For additional information see the feature article on MIRI and the cryocooler on

The Cryocooler Compressor Assembly. This photo shows the flight cryocooler installed "upside-down" in a vacuum chamber for testing, before the chamber was closed. Image: NASA/JPL-Caltech

The Webb MIRI cryocooler is basically a sophisticated refrigerator withits pieces distributed throughout the observatory. The primary piece isthe Cryocooler Compressor Assembly (CCA). It is a heat pump consisting ofa precooler that generates about 1/4 Watt of cooling power at about 14kelvin (using helium gas as a working fluid), and a high-efficiency pump thatcirculates refrigerant (also helium gas) cooled by conduction with theprecooler, to MIRI. The precooler features a two-cylinderhorizontally-opposed pump and cools helium gas using pulse tubes, which exchange heat witha regenerator acoustically. The high-efficiency pump is anothertwo-cylinder horizontally-opposed piston device that circulates adifferent batch of helium gas separate from the precooler's helium.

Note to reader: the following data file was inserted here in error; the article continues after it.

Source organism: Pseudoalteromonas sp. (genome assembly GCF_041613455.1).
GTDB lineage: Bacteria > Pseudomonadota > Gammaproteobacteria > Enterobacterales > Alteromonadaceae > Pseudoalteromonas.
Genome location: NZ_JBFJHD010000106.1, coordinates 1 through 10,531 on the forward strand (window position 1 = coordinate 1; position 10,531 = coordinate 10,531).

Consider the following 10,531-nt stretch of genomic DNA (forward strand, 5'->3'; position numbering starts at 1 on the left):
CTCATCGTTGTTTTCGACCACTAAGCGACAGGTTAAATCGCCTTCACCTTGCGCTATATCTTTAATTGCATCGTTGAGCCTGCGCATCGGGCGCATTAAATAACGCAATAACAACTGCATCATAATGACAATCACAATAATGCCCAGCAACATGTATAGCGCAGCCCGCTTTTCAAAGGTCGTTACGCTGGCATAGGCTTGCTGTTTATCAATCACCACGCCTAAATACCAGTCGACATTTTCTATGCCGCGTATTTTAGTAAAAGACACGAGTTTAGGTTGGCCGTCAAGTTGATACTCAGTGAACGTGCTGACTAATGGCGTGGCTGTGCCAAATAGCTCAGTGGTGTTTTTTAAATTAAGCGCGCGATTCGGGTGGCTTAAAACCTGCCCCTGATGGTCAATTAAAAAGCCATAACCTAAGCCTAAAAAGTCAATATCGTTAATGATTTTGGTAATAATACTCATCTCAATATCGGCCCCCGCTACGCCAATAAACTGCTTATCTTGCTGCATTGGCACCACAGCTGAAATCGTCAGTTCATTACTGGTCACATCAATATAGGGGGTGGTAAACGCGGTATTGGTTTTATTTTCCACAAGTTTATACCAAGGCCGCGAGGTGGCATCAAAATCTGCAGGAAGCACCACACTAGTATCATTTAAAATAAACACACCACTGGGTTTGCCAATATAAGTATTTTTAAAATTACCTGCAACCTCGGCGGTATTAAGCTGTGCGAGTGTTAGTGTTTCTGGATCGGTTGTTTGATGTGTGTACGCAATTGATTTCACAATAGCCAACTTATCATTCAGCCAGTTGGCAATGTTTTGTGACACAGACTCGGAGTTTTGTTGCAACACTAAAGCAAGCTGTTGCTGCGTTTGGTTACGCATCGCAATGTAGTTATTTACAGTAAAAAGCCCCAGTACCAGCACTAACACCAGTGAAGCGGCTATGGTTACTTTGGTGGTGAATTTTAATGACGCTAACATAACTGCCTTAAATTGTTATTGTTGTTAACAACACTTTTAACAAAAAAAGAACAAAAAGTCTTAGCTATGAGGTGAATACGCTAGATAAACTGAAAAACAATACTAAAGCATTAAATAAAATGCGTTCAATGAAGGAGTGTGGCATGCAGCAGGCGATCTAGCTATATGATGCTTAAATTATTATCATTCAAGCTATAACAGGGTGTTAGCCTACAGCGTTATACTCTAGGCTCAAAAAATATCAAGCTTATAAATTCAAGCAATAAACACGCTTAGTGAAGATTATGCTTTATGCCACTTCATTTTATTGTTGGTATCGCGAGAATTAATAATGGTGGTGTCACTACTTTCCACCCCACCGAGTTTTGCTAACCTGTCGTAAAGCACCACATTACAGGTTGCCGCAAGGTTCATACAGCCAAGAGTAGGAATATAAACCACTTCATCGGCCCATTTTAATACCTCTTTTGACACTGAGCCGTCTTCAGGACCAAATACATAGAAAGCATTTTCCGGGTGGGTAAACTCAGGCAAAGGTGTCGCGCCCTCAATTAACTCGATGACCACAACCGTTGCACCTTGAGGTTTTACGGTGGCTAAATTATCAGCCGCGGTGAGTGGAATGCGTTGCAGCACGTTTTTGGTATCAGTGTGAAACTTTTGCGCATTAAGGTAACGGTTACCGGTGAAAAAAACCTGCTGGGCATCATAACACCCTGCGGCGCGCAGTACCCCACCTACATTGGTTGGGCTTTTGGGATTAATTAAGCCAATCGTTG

The CCA is located in the heart of the spacecraft bus, on the sun-facing "warm" side of the observatory, and it precools and pumps cold helium gas through plumbing to MIRI, which is roughly 10 meters away in the integrated science instrument module (ISIM). The CCA is controlled by the Cryocooler Control Electronics Assembly (CCEA), which is a collection of electronics boxes mounted in the spacecraft bus inside the port-side equipment panel. The CCA is connected to the ISIM via the Cryocooler Tower Assembly (CTA), which is a pair of gold-plated stainless steel tubes (a feed line and a return line), each about 2 millimeters in diameter, held every foot or so by a series of delicate suspension assemblies (called Refrigerant Line Supports, or RLSs), mounted to the outside of the observatory structure. The CTA connects to the final piece of the cryocooler called the Cryocooler ColdHead Assembly (CHA), which resides in the ISIM. Within the CHA plumbing, inside a gold-plated cylinder roughly the size and shape of a large coffee can, is a small (less than 1 millimeter) orifice that the cooled helium refrigerant passes through, resulting in expansion and final cooling of the helium gas down to about 6 kelvin, care of the Joule-Thomson (JT) effect. This coldest of refrigerated helium gas passes through more 2 millimeter tubing to a palm-sized copper block fastened to the backside of the MIRI detectors. This is where the target heat is exchanged, resulting in cooling of MIRI's detectors to nominally around 6.2 kelvin. The CHA also contains valves that allow helium to bypass the JT restriction when the observatory and MIRI are in cooldown mode (such as shortly after launch during deployment and commissioning). The CCA, CTA and CHA tubing are connected together with pairs of 7/16 inch fittings that on the outside resemble automotive hydraulic brake line connections.